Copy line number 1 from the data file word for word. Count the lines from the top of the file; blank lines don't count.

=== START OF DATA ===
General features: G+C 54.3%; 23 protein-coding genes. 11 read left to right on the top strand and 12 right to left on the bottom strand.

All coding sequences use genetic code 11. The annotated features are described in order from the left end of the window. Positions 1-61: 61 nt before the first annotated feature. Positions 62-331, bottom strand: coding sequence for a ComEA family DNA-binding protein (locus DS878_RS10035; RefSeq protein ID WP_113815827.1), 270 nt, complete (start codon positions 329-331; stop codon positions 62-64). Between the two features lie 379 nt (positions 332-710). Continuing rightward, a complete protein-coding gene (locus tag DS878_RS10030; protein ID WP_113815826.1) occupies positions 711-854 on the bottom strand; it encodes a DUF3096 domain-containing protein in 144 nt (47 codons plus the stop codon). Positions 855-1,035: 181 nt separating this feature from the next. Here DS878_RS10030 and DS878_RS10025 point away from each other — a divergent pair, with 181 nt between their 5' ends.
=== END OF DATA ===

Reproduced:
General features: G+C 54.3%; 23 protein-coding genes. 11 read left to right on the top strand and 12 right to left on the bottom strand.